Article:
Discovering nanoSTAKE for the first time
“Push it,” Chip says. I do and watch as the prototype eases quietly and quickly through the plastic. It pauses at the bottom and cools rapidly as the plastic reforms to give a strong stake. Just then, not 3 seconds after the module was clearly hot enough to melt and form plastic, Chip presses his finger on the tip of the module, exactly where it had just melted the plastic. I react, moving to grab his arm in a purely instinctual move. I hesitate, because… of course, he knows what he’s doing. He smiles quietly as if he knew it was coming.
This is the power of nanoSTAKE
This is the power of nanoSTAKE. Our team developed the technology further and as we brought nanoSTAKE to the largest plastics show in North America last month, our team watched while many potential customers and competitors wondered how we were cleanly staking a tricky plastic like polycarbonate in a matter of 6-8 seconds with a new technology. This patent-pending product is designed to fit neatly into tight-fit places which are common in LED lighting, medical devices, and electronics. Using our proprietary Smart Respond Heating Technology, our closed-loop system can determine the precise position of the final stake and even visually communicate each module’s real-time status to the user.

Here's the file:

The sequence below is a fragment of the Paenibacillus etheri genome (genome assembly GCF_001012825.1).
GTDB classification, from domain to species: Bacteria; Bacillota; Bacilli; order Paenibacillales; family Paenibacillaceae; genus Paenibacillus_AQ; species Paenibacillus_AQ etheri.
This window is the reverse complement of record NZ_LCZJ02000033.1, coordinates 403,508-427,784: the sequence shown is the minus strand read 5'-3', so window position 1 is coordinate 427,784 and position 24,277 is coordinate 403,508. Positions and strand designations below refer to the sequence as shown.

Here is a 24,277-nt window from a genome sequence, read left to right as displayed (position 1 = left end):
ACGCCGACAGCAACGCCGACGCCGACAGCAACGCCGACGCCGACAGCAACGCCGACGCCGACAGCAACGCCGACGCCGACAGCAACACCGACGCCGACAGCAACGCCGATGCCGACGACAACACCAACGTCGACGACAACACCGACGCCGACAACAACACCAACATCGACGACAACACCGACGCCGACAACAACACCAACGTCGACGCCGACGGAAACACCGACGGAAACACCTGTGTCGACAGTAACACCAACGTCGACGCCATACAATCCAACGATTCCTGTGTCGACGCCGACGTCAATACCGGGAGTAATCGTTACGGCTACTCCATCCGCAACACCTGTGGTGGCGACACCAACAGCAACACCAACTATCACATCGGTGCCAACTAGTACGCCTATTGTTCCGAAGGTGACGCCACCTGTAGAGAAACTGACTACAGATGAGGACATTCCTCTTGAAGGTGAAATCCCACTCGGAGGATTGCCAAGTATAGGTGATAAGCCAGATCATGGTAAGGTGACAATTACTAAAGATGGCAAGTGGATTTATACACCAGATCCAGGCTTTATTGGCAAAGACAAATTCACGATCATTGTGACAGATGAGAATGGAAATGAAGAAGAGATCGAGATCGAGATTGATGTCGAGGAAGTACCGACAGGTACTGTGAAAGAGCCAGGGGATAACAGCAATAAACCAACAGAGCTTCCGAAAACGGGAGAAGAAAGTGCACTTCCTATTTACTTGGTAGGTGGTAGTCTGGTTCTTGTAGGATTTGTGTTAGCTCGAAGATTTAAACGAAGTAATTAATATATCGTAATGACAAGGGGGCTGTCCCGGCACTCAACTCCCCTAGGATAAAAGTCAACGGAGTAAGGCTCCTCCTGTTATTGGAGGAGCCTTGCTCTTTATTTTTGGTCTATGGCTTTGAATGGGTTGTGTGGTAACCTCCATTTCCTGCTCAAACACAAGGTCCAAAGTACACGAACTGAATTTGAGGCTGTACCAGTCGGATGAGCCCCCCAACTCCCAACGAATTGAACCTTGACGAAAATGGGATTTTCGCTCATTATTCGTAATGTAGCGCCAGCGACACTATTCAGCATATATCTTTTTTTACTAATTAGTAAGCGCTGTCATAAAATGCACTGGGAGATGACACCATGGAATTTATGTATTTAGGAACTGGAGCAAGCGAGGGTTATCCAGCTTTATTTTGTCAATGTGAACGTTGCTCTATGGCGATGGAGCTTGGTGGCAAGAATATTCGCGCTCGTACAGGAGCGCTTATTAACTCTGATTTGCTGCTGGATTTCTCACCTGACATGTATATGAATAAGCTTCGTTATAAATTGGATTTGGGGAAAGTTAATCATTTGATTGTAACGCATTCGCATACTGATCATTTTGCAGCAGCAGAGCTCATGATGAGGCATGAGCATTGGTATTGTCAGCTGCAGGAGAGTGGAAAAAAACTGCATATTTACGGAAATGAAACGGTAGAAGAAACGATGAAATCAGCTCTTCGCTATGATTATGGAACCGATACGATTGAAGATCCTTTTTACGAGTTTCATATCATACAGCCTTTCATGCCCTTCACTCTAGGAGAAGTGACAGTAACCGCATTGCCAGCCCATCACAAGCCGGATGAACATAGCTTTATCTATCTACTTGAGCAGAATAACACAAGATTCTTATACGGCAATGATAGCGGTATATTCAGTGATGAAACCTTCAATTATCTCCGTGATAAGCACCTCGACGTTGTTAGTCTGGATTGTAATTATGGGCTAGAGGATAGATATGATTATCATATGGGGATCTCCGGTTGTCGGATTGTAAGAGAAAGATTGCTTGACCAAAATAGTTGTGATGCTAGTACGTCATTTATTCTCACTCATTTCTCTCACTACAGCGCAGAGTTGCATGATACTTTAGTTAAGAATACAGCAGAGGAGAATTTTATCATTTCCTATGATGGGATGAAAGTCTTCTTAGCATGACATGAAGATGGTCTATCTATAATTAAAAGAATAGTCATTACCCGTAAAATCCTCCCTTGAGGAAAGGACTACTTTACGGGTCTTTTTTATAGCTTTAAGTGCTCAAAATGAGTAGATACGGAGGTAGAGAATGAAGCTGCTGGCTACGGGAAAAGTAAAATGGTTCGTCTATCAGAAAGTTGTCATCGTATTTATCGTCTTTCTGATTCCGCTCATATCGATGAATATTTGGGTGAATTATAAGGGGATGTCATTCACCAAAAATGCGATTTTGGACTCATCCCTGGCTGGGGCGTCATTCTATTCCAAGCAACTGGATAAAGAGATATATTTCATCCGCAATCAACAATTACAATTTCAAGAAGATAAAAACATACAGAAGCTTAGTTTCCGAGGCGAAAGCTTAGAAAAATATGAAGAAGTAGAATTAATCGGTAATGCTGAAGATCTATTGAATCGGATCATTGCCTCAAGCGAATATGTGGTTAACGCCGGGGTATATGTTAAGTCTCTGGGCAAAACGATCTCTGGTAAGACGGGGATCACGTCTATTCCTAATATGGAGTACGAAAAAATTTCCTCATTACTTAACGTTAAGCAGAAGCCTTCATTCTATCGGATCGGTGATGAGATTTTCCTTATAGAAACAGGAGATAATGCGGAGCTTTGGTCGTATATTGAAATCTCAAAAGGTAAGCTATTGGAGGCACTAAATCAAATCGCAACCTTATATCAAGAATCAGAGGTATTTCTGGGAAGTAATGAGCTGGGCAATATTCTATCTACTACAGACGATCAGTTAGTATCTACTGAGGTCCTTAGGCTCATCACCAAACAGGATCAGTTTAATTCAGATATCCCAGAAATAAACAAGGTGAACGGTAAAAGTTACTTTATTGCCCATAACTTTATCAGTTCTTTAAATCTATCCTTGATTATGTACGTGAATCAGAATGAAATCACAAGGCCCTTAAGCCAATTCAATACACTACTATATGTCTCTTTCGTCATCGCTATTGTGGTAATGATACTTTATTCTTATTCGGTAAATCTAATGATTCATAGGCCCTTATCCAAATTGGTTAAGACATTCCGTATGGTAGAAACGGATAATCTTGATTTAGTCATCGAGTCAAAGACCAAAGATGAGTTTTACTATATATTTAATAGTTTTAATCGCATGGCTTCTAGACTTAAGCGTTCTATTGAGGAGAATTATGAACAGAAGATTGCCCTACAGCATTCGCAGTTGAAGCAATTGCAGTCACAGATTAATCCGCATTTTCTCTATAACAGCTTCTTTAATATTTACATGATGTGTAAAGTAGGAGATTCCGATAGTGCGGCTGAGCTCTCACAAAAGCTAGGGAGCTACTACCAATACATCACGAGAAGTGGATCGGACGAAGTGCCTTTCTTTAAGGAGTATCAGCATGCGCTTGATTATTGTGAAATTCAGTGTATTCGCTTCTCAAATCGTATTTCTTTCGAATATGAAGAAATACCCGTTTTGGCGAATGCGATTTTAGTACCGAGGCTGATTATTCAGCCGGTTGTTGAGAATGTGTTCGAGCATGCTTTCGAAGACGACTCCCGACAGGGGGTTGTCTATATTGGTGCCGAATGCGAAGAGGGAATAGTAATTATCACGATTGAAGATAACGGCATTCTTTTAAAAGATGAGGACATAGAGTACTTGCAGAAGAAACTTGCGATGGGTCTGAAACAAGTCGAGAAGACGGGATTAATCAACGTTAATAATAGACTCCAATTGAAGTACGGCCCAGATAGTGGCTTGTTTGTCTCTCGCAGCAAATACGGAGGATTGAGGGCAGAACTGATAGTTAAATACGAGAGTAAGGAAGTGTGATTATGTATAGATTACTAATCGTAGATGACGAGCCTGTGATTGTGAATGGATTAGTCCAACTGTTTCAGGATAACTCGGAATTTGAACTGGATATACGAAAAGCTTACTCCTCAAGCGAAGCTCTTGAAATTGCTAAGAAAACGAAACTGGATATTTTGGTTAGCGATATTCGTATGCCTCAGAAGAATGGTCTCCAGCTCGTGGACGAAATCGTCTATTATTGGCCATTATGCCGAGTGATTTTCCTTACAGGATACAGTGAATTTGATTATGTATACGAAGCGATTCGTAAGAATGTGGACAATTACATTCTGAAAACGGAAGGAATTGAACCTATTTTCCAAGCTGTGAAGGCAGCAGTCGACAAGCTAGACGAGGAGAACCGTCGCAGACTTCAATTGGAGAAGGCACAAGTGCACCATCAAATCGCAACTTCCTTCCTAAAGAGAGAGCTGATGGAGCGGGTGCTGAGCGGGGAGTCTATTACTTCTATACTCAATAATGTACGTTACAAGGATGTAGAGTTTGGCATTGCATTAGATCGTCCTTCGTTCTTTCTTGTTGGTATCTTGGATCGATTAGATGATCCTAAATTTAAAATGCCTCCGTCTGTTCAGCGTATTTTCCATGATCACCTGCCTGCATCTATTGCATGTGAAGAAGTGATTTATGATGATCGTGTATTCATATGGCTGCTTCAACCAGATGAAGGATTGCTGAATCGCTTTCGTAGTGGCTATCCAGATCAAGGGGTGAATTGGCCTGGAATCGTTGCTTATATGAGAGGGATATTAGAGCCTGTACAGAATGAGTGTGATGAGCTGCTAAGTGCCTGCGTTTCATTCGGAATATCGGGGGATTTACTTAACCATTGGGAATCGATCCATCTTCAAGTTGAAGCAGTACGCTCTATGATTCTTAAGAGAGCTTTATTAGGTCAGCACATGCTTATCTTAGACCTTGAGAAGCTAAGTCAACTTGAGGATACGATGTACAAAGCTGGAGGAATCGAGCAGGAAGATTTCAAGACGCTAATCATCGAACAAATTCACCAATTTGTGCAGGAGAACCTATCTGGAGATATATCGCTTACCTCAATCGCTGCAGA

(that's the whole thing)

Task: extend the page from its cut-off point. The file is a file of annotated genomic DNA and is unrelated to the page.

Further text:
What else makes the technology unique? Power. And not much of it. Using less than 1.5 Amps at 120 VAC, the low current allows for small wires with easily manageable connections. Despite this low current, the system can stake parts as if it had thermal capacity many times higher than the actual amount. The system is also designed to stake tricky plastics that traditionally stick. Coupled with its self-contained control system, the closed-loop process is set and monitored without having to build your own control system.
To find out more, watch the video and check out the link.
Learn more about nanoSTAKE.
Nick is a mechanical engineer who works with Extol’s Design, Controls, Service, Applications, and Manufacturing Solutions teams. When Nick isn’t thinking about plastic joining machines, he’s cycling, boating, or hanging out with his wife and boys.
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